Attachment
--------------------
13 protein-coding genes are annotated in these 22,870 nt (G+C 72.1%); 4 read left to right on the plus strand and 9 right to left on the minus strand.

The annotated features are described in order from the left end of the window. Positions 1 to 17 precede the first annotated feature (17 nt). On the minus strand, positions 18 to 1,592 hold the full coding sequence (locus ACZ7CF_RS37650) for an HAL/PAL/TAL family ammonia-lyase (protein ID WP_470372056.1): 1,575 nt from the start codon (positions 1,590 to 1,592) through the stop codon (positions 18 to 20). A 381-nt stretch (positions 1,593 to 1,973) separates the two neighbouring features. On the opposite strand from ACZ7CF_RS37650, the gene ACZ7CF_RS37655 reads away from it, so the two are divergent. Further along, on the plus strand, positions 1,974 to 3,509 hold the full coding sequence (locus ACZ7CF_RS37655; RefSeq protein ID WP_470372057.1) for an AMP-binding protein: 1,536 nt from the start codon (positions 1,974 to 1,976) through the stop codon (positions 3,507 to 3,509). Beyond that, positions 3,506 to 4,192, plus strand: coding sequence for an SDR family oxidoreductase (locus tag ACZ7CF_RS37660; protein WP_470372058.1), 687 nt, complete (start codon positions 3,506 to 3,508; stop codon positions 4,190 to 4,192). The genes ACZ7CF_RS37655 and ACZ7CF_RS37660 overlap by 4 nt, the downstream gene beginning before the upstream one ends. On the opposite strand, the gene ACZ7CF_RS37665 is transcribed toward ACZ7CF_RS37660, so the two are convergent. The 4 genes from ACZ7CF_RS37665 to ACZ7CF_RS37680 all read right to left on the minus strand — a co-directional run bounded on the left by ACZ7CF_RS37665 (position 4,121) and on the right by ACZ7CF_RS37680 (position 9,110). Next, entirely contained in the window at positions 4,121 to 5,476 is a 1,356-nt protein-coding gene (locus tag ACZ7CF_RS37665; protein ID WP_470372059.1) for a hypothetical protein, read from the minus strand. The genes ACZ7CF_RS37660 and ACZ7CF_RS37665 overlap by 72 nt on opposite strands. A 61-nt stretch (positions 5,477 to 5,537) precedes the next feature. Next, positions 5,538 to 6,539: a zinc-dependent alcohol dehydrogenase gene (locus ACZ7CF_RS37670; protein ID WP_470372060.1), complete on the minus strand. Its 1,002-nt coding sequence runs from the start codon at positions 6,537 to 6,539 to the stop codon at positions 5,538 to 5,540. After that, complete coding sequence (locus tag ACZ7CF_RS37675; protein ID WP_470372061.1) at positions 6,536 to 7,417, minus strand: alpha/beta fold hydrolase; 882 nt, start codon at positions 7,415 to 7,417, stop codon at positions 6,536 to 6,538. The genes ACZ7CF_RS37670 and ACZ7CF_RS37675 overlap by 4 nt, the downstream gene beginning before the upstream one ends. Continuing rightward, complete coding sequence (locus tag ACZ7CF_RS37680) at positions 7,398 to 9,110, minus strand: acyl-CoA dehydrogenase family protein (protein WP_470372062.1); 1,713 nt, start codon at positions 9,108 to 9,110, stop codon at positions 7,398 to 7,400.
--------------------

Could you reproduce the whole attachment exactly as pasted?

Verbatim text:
13 protein-coding genes are annotated in these 22,870 nt (G+C 72.1%); 4 read left to right on the plus strand and 9 right to left on the minus strand.

The annotated features are described in order from the left end of the window. Positions 1 to 17 precede the first annotated feature (17 nt). On the minus strand, positions 18 to 1,592 hold the full coding sequence (locus ACZ7CF_RS37650) for an HAL/PAL/TAL family ammonia-lyase (protein ID WP_470372056.1): 1,575 nt from the start codon (positions 1,590 to 1,592) through the stop codon (positions 18 to 20). A 381-nt stretch (positions 1,593 to 1,973) separates the two neighbouring features. On the opposite strand from ACZ7CF_RS37650, the gene ACZ7CF_RS37655 reads away from it, so the two are divergent. Further along, on the plus strand, positions 1,974 to 3,509 hold the full coding sequence (locus ACZ7CF_RS37655; RefSeq protein ID WP_470372057.1) for an AMP-binding protein: 1,536 nt from the start codon (positions 1,974 to 1,976) through the stop codon (positions 3,507 to 3,509). Beyond that, positions 3,506 to 4,192, plus strand: coding sequence for an SDR family oxidoreductase (locus tag ACZ7CF_RS37660; protein WP_470372058.1), 687 nt, complete (start codon positions 3,506 to 3,508; stop codon positions 4,190 to 4,192). The genes ACZ7CF_RS37655 and ACZ7CF_RS37660 overlap by 4 nt, the downstream gene beginning before the upstream one ends. On the opposite strand, the gene ACZ7CF_RS37665 is transcribed toward ACZ7CF_RS37660, so the two are convergent. The 4 genes from ACZ7CF_RS37665 to ACZ7CF_RS37680 all read right to left on the minus strand — a co-directional run bounded on the left by ACZ7CF_RS37665 (position 4,121) and on the right by ACZ7CF_RS37680 (position 9,110). Next, entirely contained in the window at positions 4,121 to 5,476 is a 1,356-nt protein-coding gene (locus tag ACZ7CF_RS37665; protein ID WP_470372059.1) for a hypothetical protein, read from the minus strand. The genes ACZ7CF_RS37660 and ACZ7CF_RS37665 overlap by 72 nt on opposite strands. A 61-nt stretch (positions 5,477 to 5,537) precedes the next feature. Next, positions 5,538 to 6,539: a zinc-dependent alcohol dehydrogenase gene (locus ACZ7CF_RS37670; protein ID WP_470372060.1), complete on the minus strand. Its 1,002-nt coding sequence runs from the start codon at positions 6,537 to 6,539 to the stop codon at positions 5,538 to 5,540. After that, complete coding sequence (locus tag ACZ7CF_RS37675; protein ID WP_470372061.1) at positions 6,536 to 7,417, minus strand: alpha/beta fold hydrolase; 882 nt, start codon at positions 7,415 to 7,417, stop codon at positions 6,536 to 6,538. The genes ACZ7CF_RS37670 and ACZ7CF_RS37675 overlap by 4 nt, the downstream gene beginning before the upstream one ends. Continuing rightward, complete coding sequence (locus tag ACZ7CF_RS37680) at positions 7,398 to 9,110, minus strand: acyl-CoA dehydrogenase family protein (protein WP_470372062.1); 1,713 nt, start codon at positions 9,108 to 9,110, stop codon at positions 7,398 to 7,400.